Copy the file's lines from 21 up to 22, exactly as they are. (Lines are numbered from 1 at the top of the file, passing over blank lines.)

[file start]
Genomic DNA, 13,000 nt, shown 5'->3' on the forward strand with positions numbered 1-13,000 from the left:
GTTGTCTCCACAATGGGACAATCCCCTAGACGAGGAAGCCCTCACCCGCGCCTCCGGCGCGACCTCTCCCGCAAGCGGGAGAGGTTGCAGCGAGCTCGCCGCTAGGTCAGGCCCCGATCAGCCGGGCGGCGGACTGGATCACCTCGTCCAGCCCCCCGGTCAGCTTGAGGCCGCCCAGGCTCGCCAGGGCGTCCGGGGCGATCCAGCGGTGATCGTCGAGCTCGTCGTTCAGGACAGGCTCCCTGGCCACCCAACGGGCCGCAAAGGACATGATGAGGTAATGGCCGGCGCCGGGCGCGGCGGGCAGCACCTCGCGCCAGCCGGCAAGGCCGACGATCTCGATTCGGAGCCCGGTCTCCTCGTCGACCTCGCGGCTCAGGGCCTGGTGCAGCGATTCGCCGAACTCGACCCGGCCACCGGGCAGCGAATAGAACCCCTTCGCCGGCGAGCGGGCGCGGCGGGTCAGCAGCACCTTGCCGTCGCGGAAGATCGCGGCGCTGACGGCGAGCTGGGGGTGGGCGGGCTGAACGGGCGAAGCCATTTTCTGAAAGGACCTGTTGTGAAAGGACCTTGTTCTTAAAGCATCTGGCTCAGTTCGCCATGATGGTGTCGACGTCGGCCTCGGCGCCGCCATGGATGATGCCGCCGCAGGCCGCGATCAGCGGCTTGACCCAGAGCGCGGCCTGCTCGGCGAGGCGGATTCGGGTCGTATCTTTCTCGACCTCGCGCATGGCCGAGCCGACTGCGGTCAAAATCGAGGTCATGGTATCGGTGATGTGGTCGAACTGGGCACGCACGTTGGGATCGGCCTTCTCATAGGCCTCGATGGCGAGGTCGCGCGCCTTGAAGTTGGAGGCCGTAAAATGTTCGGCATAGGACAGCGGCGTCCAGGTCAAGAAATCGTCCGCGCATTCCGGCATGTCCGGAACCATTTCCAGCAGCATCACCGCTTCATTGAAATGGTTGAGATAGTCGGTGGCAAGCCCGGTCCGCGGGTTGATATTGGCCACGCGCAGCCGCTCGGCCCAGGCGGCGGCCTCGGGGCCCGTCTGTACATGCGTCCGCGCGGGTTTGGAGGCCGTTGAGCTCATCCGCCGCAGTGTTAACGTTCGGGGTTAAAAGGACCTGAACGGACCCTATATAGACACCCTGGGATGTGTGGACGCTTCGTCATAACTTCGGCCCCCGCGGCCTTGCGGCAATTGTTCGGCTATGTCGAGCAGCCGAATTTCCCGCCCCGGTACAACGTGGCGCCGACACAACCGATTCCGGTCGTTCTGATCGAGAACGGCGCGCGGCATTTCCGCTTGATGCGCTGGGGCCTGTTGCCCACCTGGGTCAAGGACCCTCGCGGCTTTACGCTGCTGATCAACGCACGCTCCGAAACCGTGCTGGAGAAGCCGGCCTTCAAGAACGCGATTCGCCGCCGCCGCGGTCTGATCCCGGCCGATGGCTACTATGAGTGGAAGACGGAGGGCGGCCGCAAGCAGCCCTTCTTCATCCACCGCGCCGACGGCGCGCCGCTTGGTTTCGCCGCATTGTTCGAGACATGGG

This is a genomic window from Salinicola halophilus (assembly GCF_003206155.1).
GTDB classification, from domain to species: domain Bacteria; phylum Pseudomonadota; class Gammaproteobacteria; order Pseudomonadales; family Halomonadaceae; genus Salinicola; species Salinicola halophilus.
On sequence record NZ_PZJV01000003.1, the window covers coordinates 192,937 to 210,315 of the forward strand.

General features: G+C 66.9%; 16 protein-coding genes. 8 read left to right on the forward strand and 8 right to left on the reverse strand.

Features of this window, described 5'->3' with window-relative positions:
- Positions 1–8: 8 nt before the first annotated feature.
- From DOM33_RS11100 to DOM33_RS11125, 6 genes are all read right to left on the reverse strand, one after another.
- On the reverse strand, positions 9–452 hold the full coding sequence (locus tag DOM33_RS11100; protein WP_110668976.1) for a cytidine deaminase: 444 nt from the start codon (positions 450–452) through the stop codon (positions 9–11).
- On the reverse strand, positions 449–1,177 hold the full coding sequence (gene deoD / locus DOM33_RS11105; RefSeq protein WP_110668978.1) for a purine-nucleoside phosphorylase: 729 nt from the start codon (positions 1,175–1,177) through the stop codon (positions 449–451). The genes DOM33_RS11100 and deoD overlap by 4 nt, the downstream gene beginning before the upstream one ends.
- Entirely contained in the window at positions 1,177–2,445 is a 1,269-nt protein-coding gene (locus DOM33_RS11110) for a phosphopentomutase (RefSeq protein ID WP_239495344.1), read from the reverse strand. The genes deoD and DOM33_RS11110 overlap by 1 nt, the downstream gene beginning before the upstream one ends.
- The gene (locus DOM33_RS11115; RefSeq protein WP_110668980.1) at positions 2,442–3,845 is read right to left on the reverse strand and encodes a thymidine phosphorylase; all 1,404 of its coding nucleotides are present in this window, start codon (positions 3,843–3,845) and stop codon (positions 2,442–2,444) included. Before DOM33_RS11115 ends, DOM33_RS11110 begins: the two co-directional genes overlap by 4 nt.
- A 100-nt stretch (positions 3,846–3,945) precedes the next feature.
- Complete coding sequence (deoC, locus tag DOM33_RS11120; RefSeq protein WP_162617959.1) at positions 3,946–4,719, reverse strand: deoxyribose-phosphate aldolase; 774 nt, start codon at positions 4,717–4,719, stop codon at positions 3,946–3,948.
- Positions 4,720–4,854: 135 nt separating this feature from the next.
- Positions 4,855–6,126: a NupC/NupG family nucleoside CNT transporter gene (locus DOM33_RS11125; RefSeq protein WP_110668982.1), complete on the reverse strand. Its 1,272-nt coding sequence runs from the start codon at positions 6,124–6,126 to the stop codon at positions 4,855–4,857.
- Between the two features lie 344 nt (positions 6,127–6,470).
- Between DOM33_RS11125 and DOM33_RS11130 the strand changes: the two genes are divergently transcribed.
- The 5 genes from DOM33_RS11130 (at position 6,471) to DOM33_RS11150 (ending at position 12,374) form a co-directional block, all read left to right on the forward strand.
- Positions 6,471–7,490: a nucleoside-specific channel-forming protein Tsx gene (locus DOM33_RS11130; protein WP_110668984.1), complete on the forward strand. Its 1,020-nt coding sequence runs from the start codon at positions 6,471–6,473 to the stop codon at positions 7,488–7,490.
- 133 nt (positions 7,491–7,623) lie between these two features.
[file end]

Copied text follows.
- Positions 6,471–7,490: a nucleoside-specific channel-forming protein Tsx gene (locus DOM33_RS11130; protein WP_110668984.1), complete on the forward strand. Its 1,020-nt coding sequence runs from the start codon at positions 6,471–6,473 to the stop codon at positions 7,488–7,490.
- 133 nt (positions 7,491–7,623) lie between these two features.